Platforms PlayStation 3, PlayStation 4, Xbox 360, Xbox One, PC
Publisher Sierra Entertainment Developer Lucid Games
Genre Twin Stick Shooter Platform Played PlayStation 4
It’s easy to mistake Geometry Wars 3: Dimensions as a simple twin stick shooter, but Geometry Wars 3 is far from it. Most twin stick shooters put the player on the defensive and do this by tying your multiplier score to your life, each death usually sees that multiplier crumble alongside your score. Though Geometry Wars 3 does want you to avoid death as much as possible, it also forces the player to be aggressive. This mentality was the main attribute that stood out throughout my extensive time with Geometry Wars 3, which gave the entire experience a unique and different feel compared to most twin stick shooters.
Geometry Wars 3’s aggressive nature is presented in every stage, though clearing your enemy and avoiding death helps keep a nice score, players are forced to weave in and out of their carnage to truly make a memorable score. Every time an enemy is vanquished they drop Geoms, bright green items that increase your multiplier tally. These items are merely available for a few seconds, which constantly forced me to take risks to further increase my overall score. Dying does cost you valuable seconds which can drastically decrease your final score, but if you play it safe and avoid taking risks, you will not be successful. Geometry Wars dares you to risk your life, and rewards you accordingly.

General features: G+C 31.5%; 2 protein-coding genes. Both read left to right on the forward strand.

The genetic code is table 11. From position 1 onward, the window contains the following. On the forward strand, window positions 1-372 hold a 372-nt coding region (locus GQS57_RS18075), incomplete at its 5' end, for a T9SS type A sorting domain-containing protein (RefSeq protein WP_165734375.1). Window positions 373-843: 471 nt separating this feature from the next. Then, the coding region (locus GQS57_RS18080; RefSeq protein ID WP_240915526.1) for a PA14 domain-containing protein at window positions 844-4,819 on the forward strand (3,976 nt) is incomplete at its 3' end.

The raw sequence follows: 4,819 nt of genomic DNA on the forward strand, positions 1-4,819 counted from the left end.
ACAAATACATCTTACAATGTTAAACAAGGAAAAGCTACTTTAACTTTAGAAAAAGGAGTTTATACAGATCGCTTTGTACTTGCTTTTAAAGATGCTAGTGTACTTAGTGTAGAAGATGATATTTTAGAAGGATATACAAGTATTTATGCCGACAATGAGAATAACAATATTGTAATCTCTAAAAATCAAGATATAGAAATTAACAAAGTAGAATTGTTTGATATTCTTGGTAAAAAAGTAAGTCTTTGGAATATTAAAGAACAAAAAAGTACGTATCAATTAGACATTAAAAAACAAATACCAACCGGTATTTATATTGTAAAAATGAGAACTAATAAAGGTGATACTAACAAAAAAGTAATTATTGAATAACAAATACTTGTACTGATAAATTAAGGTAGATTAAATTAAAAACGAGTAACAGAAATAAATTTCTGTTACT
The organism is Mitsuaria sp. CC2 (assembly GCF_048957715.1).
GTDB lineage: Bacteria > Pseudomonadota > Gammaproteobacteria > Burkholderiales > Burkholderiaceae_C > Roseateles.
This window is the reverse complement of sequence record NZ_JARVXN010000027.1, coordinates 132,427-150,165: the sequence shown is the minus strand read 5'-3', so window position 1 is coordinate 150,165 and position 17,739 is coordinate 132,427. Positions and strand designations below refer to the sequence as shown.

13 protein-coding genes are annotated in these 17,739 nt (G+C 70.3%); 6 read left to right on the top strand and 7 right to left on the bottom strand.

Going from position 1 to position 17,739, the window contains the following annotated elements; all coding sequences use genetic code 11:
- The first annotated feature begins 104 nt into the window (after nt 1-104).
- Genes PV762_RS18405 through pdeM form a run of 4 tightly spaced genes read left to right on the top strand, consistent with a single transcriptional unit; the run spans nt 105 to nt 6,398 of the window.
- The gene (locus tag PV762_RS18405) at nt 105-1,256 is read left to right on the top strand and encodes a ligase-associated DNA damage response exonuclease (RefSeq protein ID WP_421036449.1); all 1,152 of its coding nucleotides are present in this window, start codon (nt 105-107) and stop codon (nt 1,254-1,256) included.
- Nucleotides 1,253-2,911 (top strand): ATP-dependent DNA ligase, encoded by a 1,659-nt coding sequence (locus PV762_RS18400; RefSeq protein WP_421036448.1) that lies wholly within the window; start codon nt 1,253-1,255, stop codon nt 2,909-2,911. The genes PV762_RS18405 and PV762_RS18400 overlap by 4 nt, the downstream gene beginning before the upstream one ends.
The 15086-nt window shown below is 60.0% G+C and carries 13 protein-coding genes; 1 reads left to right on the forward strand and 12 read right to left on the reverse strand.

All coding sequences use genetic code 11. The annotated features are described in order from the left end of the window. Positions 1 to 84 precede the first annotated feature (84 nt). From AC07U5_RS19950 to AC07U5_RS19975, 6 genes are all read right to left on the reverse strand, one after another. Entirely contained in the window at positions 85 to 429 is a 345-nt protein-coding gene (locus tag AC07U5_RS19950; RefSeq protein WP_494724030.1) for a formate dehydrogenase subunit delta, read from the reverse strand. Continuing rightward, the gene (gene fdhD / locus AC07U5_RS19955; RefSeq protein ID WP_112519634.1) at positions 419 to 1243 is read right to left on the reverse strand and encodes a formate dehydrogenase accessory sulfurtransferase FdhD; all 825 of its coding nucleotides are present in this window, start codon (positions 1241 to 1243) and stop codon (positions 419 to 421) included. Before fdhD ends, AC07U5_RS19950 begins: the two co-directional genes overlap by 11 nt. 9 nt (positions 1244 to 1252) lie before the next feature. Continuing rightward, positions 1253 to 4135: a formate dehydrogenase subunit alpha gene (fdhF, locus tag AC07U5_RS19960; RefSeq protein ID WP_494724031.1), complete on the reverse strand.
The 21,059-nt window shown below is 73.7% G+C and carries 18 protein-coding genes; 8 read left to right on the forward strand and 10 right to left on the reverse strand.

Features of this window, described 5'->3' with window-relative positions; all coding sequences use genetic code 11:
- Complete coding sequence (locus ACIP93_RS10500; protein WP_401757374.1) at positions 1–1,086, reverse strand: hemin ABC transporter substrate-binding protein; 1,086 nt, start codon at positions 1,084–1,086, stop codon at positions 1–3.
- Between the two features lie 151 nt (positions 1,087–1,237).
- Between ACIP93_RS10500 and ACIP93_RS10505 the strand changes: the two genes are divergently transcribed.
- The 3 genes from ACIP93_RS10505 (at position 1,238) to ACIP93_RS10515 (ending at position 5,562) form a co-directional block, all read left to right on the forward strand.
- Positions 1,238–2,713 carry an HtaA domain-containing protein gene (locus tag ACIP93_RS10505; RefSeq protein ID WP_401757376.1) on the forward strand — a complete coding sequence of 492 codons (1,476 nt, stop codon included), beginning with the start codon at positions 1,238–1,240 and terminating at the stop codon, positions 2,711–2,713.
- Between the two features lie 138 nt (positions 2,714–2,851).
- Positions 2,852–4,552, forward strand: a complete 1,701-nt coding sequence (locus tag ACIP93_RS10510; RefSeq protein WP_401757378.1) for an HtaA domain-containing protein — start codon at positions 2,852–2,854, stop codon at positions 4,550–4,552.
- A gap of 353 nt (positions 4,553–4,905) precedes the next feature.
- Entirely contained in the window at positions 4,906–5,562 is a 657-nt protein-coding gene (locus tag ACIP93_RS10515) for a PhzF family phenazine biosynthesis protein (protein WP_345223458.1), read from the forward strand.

Throughout my years of playing twin stick shooters I haven’t quite experienced such a simple, yet drastic change to how I play. Geometry Wars 3 forces you to play within its rules and it creates a more enjoyable and frustrating experience in the process. When I say frustrating I refer to the hours upon hours playing “one more game” in order to increase my score, staying up into the early hours of the morning with a terribly sore thumb seeking that goal. This is all made easier due to the instant respawn button, which will become your best friend.
This pleasurable experience is made even better due to the smooth control and excellent soundtrack. Each death was usually my own fault, due to making a wrong move or not reacting quickly enough. Enemy locations are showcased a split second before they spawn, which allowed me a slight edge on my opponents rather than being subjected to cheap kills. Geometry Wars 3 also contains a Daft Punk-esque soundtrack, an electric/digital themed bounty of audio that matches the aesthetic style of the game perfectly.
Geometry Wars 3’s main feature is Adventure Mode, offering 50 different stages with online leaderboards throughout a variety of arenas and modes, including 5 boss battles along the way. Players won’t be alone throughout Adventure Mode though, as you will be forever accompanied by a friendly drone. The drone in question has two functions: its main ability and its super. The main abilities can range from – Attack, which has your drone firing in the same direction as you; Collect, which will send your drone after Geoms during battles; and more. The super is an extra battle technique which accompanies your stage clearing bomb, these can vary from homing missiles, turrets, bombs and the like.